Andrea Dillaway-Huber, PhD, RD, LDN, of Spring Ridge Medical Center in Reading, Pa., says “ladybugs on a log” go over well with most children. Slice celery into two- or three-bite pieces, fill with peanut or another nut butter, and line with Sun-Maid raisins or Ocean Spray Craisins, and, voila, you have a great healthful snack.
Sharma offers a healthful option that kids can help assemble: homemade mini pizzas. Spread tomato sauce on whole grain English muffins, add sliced tomatoes, peppers, and shredded cheese, and bake at 400˚F for five minutes.
When homemade isn’t possible, however, you might want to suggest nutritious choices from the freezer. One such option is Dr Praeger’s kid-friendly snacks that include pizza bagels with part-skim cheese as well as sweet potato and broccoli “Littles,” a healthier alternative to French fries that comes in kid-friendly shapes. All parents need to do is pop these snacks in the oven.
Sharma keeps nutrition bars handy “for the days when you don’t have time to assemble a snack.” Author and nutrition coach Tracee Yablon Brenner, RD, CHHC, agrees, adding that there are a handful of bars available that offer good nutritional profiles. Most RDs interviewed recommended bars made with whole foods, such as Lärabar, KIND, and Kashi. Liberty Orchards’ vegan and gluten-free Orchard Bars, made primarily from fruit, nuts, sunflower, and flaxseeds are also available.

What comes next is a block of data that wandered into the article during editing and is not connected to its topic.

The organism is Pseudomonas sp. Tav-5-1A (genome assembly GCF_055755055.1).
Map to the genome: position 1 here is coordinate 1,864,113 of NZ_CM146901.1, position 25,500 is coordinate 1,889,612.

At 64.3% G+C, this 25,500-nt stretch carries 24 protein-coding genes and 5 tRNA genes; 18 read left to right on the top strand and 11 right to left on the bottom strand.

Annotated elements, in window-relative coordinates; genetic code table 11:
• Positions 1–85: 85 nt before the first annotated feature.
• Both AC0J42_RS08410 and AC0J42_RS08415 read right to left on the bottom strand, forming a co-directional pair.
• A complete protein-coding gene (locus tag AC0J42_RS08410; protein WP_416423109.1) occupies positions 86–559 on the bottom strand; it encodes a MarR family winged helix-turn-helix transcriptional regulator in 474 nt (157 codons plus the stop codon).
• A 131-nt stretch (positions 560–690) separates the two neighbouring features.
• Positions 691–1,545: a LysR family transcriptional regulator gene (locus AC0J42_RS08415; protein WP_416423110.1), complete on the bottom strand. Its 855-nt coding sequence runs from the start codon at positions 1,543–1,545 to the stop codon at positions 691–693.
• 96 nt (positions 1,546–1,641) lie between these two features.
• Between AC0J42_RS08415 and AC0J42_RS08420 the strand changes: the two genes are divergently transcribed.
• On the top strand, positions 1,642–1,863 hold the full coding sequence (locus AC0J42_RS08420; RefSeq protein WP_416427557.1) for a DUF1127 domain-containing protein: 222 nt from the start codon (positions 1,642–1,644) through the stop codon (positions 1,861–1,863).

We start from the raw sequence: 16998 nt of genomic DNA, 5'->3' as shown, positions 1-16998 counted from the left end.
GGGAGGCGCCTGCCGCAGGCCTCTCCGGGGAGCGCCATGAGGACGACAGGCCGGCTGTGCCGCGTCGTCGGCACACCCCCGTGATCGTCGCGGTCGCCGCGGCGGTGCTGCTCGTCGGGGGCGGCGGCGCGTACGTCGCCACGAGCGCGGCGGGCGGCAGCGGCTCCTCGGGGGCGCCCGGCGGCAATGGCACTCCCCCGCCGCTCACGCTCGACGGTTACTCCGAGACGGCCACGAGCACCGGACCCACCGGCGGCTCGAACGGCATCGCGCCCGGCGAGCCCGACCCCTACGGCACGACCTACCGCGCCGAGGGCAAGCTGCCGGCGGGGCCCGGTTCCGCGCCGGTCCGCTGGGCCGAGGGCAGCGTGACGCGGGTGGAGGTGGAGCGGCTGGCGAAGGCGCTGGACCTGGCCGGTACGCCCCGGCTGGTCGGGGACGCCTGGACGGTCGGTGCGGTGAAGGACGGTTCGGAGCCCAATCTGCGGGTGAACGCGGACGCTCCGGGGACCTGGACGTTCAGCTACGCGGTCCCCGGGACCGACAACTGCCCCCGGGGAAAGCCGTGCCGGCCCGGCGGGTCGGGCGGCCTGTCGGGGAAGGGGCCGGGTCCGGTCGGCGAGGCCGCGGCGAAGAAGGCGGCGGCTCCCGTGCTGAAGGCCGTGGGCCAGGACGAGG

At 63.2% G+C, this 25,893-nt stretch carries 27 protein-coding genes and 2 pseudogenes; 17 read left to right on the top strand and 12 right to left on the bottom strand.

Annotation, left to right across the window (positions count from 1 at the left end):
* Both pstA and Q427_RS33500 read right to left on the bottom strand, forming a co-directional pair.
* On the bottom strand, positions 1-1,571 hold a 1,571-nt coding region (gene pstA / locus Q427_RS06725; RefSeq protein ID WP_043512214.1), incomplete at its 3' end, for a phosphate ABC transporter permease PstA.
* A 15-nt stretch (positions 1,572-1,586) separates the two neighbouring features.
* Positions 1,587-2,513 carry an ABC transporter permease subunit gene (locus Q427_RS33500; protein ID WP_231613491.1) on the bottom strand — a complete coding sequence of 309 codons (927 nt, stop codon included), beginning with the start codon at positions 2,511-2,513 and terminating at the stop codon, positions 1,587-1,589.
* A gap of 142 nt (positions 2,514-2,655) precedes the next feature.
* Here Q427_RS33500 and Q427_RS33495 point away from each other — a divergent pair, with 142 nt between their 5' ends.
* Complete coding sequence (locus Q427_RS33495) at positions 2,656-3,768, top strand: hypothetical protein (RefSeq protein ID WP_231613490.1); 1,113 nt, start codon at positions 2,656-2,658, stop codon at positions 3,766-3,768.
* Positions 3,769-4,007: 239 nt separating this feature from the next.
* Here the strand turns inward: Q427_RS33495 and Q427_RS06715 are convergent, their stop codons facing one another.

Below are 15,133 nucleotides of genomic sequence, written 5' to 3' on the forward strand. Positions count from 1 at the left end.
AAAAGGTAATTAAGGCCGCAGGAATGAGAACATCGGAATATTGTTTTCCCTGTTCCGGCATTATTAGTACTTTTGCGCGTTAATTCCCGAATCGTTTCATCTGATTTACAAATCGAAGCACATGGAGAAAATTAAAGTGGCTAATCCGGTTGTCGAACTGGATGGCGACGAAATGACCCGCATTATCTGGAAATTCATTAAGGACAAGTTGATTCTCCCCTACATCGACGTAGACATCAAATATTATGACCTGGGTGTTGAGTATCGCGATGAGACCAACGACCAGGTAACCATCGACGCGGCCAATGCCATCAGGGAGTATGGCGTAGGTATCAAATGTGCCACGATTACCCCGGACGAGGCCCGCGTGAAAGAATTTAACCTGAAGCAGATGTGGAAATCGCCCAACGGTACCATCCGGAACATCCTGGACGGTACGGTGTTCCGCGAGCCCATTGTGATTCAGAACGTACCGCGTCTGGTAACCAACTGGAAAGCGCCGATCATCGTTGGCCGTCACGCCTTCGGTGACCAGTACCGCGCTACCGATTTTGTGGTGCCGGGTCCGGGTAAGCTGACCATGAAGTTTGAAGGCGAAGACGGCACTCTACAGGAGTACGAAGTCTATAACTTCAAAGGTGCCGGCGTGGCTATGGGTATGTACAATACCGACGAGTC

Another option when time is short: HAPPYSQUEEZE smoothies or homemade whole grain pancakes, which parents can make ahead and keep in the freezer for when they need a snack in a pinch, Marlow says.
Two of Massey’s favorite snacks are natural peanut butter and popcorn because of their versatility. She says popcorn is “a whole grain snack that’s easy to make and can be customized to a child’s taste with different seasonings, grated cheeses, and add-ins like dried fruit, nuts, cereals, or pretzels.”
Guiding Stars nutrition navigation program advisor Allison Stowell, MS, RD, CDN, says she suggests Seapoint Farms Dry Roasted Edamame or its Goji Blend, due to its high-protein content. She also likes TERRA Original Exotic Vegetable Chips and FruitaBü Smoooshed Grape Fruit Rolls.
On the Sweeter Side